Background
The eukaryotic RNA-dependent RNA polymerase (RDRP) is involved in the amplification of regulatory microRNAs during post-transcriptional gene silencing. This enzyme is highly conserved in most eukaryotes but is missing in archaea and bacteria. No evolutionary relationship between RDRP and other polymerases has been reported so far, hence the origin of this eukaryote-specific polymerase remains a mystery.
Results
Using extensive sequence profile searches, we identified bacteriophage homologs of the eukaryotic RDRP. The comparison of the eukaryotic RDRP and their homologs from bacteriophages led to the delineation of the conserved portion of these enzymes, which is predicted to harbor the catalytic site. Further, detailed sequence comparison, aided by examination of the crystal structure of the DNA-dependent RNA polymerase (DDRP), showed that the RDRP and the β' subunit of DDRP (and its orthologs in archaea and eukaryotes) contain a conserved double-psi β-barrel (DPBB) domain. This DPBB domain contains the signature motif DbDGD (b is a bulky residue), which is conserved in all RDRPs and DDRPs and contributes to catalysis via a coordinated divalent cation. Apart from the DPBB domain, no similarity was detected between RDRP and DDRP, which leaves open two scenarios for the origin of RDRP: i) RDRP evolved at the onset of the evolution of eukaryotes via a duplication of the DDRP β' subunit followed by dramatic divergence that obliterated the sequence similarity outside the core catalytic domain and ii) the primordial RDRP, which consisted primarily of the DPBB domain, evolved from a common ancestor with the DDRP at a very early stage of evolution, during the RNA world era. The latter hypothesis implies that RDRP had been subsequently eliminated from cellular life forms and might have been reintroduced into the eukaryotic genomes through a bacteriophage. Sequence and structure analysis of the DDRP led to further insights into the evolution of RNA polymerases. In addition to the β' subunit, β subunit of DDRP also contains a DPBB domain, which is, however, distorted by large inserts and does not harbor a counterpart of the DbDGD motif. The DPBB domains of the two DDRP subunits together form the catalytic cleft, with the domain from the β' subunit supplying the metal-coordinating DbDGD motif and the one from the β subunit providing two lysine residues involved in catalysis. Given that the two DPBB domains of DDRP contribute completely different sets of active residues to the catalytic center, it is hypothesized that the ultimate ancestor of RNA polymerases functioned as a homodimer of a generic, RNA-binding DPBB domain. This ancestral protein probably did not have catalytic activity and served as a cofactor for a ribozyme RNA polymerase. Subsequent evolution of DDRP and RDRP involved accretion of distinct sets of additional domains. In the DDRPs, these included a RNA-binding Zn-ribbon, an AT-hook-like module and a sandwich-barrel hybrid motif (SBHM) domain. Further, lineage-specific accretion of SBHM domains and other, DDRP-specific domains is observed in bacterial DDRPs. In contrast, the orthologs of the β' subunit in archaea and eukaryotes contains a four-stranded α + β domain that is shared with the α-subunit of bacterial DDRP, eukaryotic DDRP subunit RBP11, translation factor eIF1 and type II topoisomerases. The additional domains of the RDRPs remain to be characterized.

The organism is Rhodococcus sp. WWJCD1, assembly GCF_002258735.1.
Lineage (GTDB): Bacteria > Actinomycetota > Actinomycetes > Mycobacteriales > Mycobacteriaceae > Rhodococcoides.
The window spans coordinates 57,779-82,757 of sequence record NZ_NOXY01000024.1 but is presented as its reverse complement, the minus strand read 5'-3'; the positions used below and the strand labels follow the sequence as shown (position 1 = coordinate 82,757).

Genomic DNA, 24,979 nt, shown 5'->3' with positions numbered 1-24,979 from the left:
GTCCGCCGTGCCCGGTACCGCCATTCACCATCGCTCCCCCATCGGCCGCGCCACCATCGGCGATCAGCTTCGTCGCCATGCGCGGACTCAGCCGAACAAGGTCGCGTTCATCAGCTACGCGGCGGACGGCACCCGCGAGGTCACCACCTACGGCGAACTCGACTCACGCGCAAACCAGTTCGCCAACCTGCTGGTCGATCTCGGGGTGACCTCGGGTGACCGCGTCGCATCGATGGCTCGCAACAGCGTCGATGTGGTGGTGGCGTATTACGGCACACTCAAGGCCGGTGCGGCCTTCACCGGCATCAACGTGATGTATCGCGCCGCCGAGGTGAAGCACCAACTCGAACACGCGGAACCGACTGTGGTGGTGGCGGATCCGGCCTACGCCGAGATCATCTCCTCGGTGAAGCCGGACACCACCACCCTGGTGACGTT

Conclusions
Eukaryotic RNA-dependent RNA polymerases share the catalytic double-psi β-barrel domain, containing a signature metal-coordinating motif, with the universally conserved β' subunit of DNA-dependent RNA polymerases. Beyond this core catalytic domain, the two classes of RNA polymerases do not have common domains, suggesting early divergence from a common ancestor, with subsequent independent domain accretion. The β-subunit of DDRP contains another, highly diverged DPBB domain. The presence of two distinct DPBB domains in two subunits of DDRP is compatible with the hypothesis that the ultimate ancestor of RNA polymerases was a RNA-binding DPBB domain that had no catalytic activity but rather functioned as a homodimeric cofactor for a ribozyme polymerase.
doi:10.1186/1472-6807-3-1
PMCID: PMC151600  PMID: 12553882
9.  Algorithms for computing parsimonious evolutionary scenarios for genome evolution, the last universal common ancestor and dominance of horizontal gene transfer in the evolution of prokaryotes 
Background
Comparative analysis of sequenced genomes reveals numerous instances of apparent horizontal gene transfer (HGT), at least in prokaryotes, and indicates that lineage-specific gene loss might have been even more common in evolution. This complicates the notion of a species tree, which needs to be re-interpreted as a prevailing evolutionary trend, rather than the full depiction of evolution, and makes reconstruction of ancestral genomes a non-trivial task.
Results